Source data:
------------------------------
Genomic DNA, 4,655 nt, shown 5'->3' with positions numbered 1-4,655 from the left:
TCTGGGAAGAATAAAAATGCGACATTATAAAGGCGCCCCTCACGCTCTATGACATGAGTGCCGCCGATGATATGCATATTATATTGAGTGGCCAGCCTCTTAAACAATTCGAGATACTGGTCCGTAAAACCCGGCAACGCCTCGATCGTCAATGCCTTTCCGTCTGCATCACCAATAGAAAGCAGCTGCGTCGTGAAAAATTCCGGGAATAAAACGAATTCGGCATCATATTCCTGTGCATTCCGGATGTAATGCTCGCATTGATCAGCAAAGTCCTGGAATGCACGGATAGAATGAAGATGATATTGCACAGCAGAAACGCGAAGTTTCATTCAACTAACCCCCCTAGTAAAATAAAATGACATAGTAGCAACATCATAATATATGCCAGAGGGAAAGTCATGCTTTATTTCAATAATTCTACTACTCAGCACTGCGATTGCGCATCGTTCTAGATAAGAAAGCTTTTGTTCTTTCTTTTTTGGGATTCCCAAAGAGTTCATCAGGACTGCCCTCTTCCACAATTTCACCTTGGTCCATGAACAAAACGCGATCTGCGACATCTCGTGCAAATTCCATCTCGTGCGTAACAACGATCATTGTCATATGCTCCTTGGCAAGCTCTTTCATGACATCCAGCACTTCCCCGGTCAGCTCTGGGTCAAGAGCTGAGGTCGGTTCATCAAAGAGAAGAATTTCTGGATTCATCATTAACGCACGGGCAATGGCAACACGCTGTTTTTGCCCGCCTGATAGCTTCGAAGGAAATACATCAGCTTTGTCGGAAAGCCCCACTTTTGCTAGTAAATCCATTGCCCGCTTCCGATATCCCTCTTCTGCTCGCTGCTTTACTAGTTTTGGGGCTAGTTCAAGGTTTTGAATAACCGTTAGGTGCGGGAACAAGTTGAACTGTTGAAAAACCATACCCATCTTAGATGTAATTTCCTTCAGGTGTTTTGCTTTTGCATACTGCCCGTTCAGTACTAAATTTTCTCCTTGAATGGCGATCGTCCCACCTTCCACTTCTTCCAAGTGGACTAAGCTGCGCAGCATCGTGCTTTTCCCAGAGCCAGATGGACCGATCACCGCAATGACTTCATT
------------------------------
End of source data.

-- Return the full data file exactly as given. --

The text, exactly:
Genomic DNA, 4,655 nt, shown 5'->3' with positions numbered 1-4,655 from the left:
TCTGGGAAGAATAAAAATGCGACATTATAAAGGCGCCCCTCACGCTCTATGACATGAGTGCCGCCGATGATATGCATATTATATTGAGTGGCCAGCCTCTTAAACAATTCGAGATACTGGTCCGTAAAACCCGGCAACGCCTCGATCGTCAATGCCTTTCCGTCTGCATCACCAATAGAAAGCAGCTGCGTCGTGAAAAATTCCGGGAATAAAACGAATTCGGCATCATATTCCTGTGCATTCCGGATGTAATGCTCGCATTGATCAGCAAAGTCCTGGAATGCACGGATAGAATGAAGATGATATTGCACAGCAGAAACGCGAAGTTTCATTCAACTAACCCCCCTAGTAAAATAAAATGACATAGTAGCAACATCATAATATATGCCAGAGGGAAAGTCATGCTTTATTTCAATAATTCTACTACTCAGCACTGCGATTGCGCATCGTTCTAGATAAGAAAGCTTTTGTTCTTTCTTTTTTGGGATTCCCAAAGAGTTCATCAGGACTGCCCTCTTCCACAATTTCACCTTGGTCCATGAACAAAACGCGATCTGCGACATCTCGTGCAAATTCCATCTCGTGCGTAACAACGATCATTGTCATATGCTCCTTGGCAAGCTCTTTCATGACATCCAGCACTTCCCCGGTCAGCTCTGGGTCAAGAGCTGAGGTCGGTTCATCAAAGAGAAGAATTTCTGGATTCATCATTAACGCACGGGCAATGGCAACACGCTGTTTTTGCCCGCCTGATAGCTTCGAAGGAAATACATCAGCTTTGTCGGAAAGCCCCACTTTTGCTAGTAAATCCATTGCCCGCTTCCGATATCCCTCTTCTGCTCGCTGCTTTACTAGTTTTGGGGCTAGTTCAAGGTTTTGAATAACCGTTAGGTGCGGGAACAAGTTGAACTGTTGAAAAACCATACCCATCTTAGATGTAATTTCCTTCAGGTGTTTTGCTTTTGCATACTGCCCGTTCAGTACTAAATTTTCTCCTTGAATGGCGATCGTCCCACCTTCCACTTCTTCCAAGTGGACTAAGCTGCGCAGCATCGTGCTTTTCCCAGAGCCAGATGGACCGATCACCGCAATGACTTCATT